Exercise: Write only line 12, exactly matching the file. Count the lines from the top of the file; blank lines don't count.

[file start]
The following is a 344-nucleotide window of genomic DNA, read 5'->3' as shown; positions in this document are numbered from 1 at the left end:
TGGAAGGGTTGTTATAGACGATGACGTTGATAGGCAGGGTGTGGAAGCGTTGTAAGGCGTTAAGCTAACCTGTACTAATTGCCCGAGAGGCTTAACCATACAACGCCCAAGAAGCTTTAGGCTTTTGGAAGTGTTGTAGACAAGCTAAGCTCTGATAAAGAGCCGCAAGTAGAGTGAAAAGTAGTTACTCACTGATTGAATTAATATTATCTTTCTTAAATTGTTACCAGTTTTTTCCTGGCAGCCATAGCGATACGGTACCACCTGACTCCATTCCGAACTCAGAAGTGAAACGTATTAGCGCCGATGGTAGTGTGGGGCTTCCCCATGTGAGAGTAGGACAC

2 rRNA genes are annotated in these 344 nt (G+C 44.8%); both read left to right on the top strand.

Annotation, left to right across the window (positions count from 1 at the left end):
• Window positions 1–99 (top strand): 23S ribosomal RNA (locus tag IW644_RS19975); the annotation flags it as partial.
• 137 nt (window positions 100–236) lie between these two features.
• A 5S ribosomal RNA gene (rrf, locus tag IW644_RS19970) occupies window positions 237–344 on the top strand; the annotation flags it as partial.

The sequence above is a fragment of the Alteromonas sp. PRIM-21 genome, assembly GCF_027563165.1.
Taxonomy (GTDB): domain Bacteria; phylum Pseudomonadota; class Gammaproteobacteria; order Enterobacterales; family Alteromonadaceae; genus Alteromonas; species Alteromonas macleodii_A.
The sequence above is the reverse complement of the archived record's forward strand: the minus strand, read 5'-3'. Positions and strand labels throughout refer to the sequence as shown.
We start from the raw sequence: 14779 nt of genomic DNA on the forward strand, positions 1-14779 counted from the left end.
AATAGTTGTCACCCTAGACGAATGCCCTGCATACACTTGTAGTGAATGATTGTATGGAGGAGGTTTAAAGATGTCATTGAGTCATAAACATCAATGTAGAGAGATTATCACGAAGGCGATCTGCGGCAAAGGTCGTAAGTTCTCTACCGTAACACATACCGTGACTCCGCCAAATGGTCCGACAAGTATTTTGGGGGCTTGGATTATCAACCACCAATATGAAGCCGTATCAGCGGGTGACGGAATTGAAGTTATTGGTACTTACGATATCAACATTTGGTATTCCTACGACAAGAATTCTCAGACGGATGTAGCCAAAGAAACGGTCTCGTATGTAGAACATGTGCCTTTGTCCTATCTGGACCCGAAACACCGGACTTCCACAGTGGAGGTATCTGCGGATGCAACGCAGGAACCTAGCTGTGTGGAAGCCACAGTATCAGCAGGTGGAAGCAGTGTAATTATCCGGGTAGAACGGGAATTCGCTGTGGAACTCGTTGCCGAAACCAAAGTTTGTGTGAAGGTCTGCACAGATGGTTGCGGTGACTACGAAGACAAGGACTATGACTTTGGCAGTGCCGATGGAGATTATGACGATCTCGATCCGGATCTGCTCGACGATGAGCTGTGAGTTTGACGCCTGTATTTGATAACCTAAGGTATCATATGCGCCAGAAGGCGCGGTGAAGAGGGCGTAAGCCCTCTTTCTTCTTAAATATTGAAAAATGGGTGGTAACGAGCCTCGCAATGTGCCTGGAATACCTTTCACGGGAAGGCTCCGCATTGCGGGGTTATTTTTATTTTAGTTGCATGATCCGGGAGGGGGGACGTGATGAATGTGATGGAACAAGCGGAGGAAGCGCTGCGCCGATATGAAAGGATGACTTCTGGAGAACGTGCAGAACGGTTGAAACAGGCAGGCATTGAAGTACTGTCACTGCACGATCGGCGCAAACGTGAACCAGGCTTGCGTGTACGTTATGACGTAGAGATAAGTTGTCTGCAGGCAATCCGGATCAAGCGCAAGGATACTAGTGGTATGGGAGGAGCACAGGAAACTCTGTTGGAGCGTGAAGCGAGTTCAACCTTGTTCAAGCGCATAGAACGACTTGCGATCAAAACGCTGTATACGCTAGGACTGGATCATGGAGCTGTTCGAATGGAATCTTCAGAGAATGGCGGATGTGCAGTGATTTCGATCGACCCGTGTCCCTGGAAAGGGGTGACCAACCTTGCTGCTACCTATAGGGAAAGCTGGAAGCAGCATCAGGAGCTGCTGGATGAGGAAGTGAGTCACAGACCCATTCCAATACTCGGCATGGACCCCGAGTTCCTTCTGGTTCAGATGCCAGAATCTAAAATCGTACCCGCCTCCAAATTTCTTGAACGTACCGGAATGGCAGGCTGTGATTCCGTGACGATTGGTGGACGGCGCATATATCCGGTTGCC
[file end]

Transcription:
AATAGTTGTCACCCTAGACGAATGCCCTGCATACACTTGTAGTGAATGATTGTATGGAGGAGGTTTAAAGATGTCATTGAGTCATAAACATCAATGTAGAGAGATTATCACGAAGGCGATCTGCGGCAAAGGTCGTAAGTTCTCTACCGTAACACATACCGTGACTCCGCCAAATGGTCCGACAAGTATTTTGGGGGCTTGGATTATCAACCACCAATATGAAGCCGTATCAGCGGGTGACGGAATTGAAGTTATTGGTACTTACGATATCAACATTTGGTATTCCTACGACAAGAATTCTCAGACGGATGTAGCCAAAGAAACGGTCTCGTATGTAGAACATGTGCCTTTGTCCTATCTGGACCCGAAACACCGGACTTCCACAGTGGAGGTATCTGCGGATGCAACGCAGGAACCTAGCTGTGTGGAAGCCACAGTATCAGCAGGTGGAAGCAGTGTAATTATCCGGGTAGAACGGGAATTCGCTGTGGAACTCGTTGCCGAAACCAAAGTTTGTGTGAAGGTCTGCACAGATGGTTGCGGTGACTACGAAGACAAGGACTATGACTTTGGCAGTGCCGATGGAGATTATGACGATCTCGATCCGGATCTGCTCGACGATGAGCTGTGAGTTTGACGCCTGTATTTGATAACCTAAGGTATCATATGCGCCAGAAGGCGCGGTGAAGAGGGCGTAAGCCCTCTTTCTTCTTAAATATTGAAAAATGGGTGGTAACGAGCCTCGCAATGTGCCTGGAATACCTTTCACGGGAAGGCTCCGCATTGCGGGGTTATTTTTATTTTAGTTGCATGATCCGGGAGGGGGGACGTGATGAATGTGATGGAACAAGCGGAGGAAGCGCTGCGCCGATATGAAAGGATGACTTCTGGAGAACGTGCAGAACGGTTGAAACAGGCAGGCATTGAAGTACTGTCACTGCACGATCGGCGCAAACGTGAACCAGGCTTGCGTGTACGTTATGACGTAGAGATAAGTTGTCTGCAGGCAATCCGGATCAAGCGCAAGGATACTAGTGGTATGGGAGGAGCACAGGAAACTCTGTTGGAGCGTGAAGCGAGTTCAACCTTGTTCAAGCGCATAGAACGACTTGCGATCAAAACGCTGTATACGCTAGGACTGGATCATGGAGCTGTTCGAATGGAATCTTCAGAGAATGGCGGATGTGCAGTGATTTCGATCGACCCGTGTCCCTGGAAAGGGGTGACCAACCTTGCTGCTACCTATAGGGAAAGCTGGAAGCAGCATCAGGAGCTGCTGGATGAGGAAGTGAGTCACAGACCCATTCCAATACTCGGCATGGACCCCGAGTTCCTTCTGGTTCAGATGCCAGAATCTAAAATCGTACCCGCCTCCAAATTTCTTGAACGTACCGGAATGGCAGGCTGTGATTCCGTGACGATTGGTGGACGGCGCATATATCCGGTTGCC